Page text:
Here’s how Tex-Mex became the staple cuisine of Super Bowl Sunday

Shopping for chips and guac for this weekend? You’re not the only one.

By Sarah AschFebruary 7, 2024 11:41 am, ,

This Sunday, the San Francisco 49ers take on the Kansas City Chiefs in the Super Bowl. 

But the New York Times has already declared an MVP, at least when it comes to the many Super Bowl parties. And that most valuable player is from Texas. 

Any guesses? Here’s a hint: A lot of Americans will be shopping for avocados, chips and salsa between now and Sunday. 

Cristina Morales, a food reporter at the Times, said the key to a good Super Bowl party is Tex-Mex.

“Americans really love Mexican food,” Morales said. “And that’s been a huge part of its growth throughout the country. But part of it has to do with food marketing, has to do with expanded production and distribution throughout the country as well.”

Morales said there is an important distinction between Tex-Mex and more traditional Mexican cuisine.

“The cuisine that I’m talking about is generally considered to be Texas-Mexican and Texas-Mexican is essentially composed of staples from Native American and Mexican American home cooking throughout Texas and along the border,” she said. “But Tex-Mex cuisine has something that most Americans have sort of picked up and shortened.”

Morales traced the origins of certain game day staples in her reporting. The origins of Frito pie, for example, are not entirely clear. Some people credit Daisy Doolin, the mother of the inventor of Fritos, as the creator. Others think it may have been invented at a store in Santa Fe.

Morales also looked into the history of nachos.

“Nachos were created by Ignacio Anaya, and his nickname was ‘Nacho,’ in the 1940s at a restaurant in Piedras Negras, Mexico,” she said. “He would take tortilla chips, and he would essentially bake or broil it with cheese on top and then add jalapeños.

And this was first originally for some women who came to the restaurant as it was closing and had asked for some food. But the ones that we know today from baseball stadiums, football stadiums with this, like, you know, gooey yellow cheese was popularized by a man named Frank Liberto. And he had first served them at a Texas Rangers game in 1976.”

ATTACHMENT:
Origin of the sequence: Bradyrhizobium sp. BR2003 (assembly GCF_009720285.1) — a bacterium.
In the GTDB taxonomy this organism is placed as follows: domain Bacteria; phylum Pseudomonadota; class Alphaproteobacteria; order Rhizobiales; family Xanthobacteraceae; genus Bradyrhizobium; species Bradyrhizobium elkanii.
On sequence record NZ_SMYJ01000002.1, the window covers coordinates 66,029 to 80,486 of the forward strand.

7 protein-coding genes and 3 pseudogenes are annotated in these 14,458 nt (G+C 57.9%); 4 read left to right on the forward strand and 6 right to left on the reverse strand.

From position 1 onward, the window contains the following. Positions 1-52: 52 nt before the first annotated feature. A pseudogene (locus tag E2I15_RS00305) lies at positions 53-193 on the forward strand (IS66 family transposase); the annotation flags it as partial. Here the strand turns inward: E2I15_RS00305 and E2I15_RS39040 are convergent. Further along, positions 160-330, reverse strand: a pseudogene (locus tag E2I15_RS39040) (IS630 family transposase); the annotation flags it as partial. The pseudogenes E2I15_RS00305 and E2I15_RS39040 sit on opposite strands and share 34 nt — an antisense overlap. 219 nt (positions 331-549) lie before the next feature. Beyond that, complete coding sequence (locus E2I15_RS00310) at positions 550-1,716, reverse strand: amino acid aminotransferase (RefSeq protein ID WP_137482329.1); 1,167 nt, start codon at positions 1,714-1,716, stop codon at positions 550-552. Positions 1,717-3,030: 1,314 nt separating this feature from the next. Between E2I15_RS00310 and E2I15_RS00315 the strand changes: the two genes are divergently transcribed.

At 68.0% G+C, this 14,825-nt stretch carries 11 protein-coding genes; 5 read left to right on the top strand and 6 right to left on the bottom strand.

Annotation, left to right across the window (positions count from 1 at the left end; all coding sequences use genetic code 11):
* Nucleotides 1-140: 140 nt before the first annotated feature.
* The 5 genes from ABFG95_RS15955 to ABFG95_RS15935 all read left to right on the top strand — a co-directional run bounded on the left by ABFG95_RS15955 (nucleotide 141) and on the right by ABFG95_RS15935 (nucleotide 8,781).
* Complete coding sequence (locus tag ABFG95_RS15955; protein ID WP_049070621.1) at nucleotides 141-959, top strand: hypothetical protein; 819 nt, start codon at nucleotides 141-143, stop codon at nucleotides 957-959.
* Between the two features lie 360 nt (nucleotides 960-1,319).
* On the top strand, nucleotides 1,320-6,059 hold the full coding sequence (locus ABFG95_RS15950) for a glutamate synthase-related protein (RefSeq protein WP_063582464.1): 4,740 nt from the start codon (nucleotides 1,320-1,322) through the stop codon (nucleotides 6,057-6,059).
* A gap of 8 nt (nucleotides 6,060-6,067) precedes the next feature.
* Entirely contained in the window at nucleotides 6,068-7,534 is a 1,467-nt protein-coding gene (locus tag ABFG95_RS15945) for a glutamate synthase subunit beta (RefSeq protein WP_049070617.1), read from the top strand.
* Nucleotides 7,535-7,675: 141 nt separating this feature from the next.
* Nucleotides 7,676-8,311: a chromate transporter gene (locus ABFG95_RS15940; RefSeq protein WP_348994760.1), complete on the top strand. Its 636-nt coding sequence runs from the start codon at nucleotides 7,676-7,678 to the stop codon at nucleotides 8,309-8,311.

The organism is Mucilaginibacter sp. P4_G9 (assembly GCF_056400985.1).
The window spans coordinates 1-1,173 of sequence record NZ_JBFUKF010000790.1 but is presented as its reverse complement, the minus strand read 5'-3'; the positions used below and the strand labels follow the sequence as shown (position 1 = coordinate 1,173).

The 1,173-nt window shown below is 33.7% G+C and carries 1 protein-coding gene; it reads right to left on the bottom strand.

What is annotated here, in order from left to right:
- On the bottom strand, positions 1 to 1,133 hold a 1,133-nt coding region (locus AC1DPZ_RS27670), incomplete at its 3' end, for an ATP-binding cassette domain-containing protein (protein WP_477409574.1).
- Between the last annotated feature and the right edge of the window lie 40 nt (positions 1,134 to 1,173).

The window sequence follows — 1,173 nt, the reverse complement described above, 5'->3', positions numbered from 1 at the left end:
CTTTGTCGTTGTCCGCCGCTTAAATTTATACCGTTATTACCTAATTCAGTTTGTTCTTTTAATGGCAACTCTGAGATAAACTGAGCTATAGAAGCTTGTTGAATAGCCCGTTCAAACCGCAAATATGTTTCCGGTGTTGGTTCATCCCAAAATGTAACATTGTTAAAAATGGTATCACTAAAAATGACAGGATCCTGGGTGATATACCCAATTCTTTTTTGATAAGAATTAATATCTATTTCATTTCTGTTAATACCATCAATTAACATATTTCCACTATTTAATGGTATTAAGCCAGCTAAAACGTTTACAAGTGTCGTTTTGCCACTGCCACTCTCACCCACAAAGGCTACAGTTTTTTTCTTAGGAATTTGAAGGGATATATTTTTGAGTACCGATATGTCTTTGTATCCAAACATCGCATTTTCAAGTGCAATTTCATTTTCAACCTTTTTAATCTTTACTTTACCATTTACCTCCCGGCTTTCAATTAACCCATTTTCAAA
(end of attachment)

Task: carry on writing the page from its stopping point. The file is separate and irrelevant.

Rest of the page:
The spread of these foods and recipes came about through cookbooks produced by companies and sold at grocery stores.

“In the 1930s/1940s, a lot of companies wanted to introduce Americans to the products that they were selling. And one way that many companies did that was to put out recipe books, put out recipes on the back of cans, on the back of boxes,” Morales said.

“The most popular way that we know of chili con queso throughout the U.S. uses Velveeta and a can of Ro-Tel, and that was first published in the back of a can of Ro-Tel in 1949.”

» RELATED: Ro-Tel: a Rio Grande Valley success story

And how did we get to a place where these foods were staples of the Super Bowl, specifically? Morales said we can thank advertising.

“In the late 1960s, early 1970s, advertising for the Super Bowl really picked up. And so people started to associate the food brands that were (mentioned) on the Super Bowl with having these foods at the Super Bowl,” she said.

“There’s this side by side between the Super Bowl and its prominence in the U.S. and the foods that are advertised. And that’s because the Super Bowl is a game where these companies have sort of advertised snacking. And so that’s why a lot of these foods have become so popular.”

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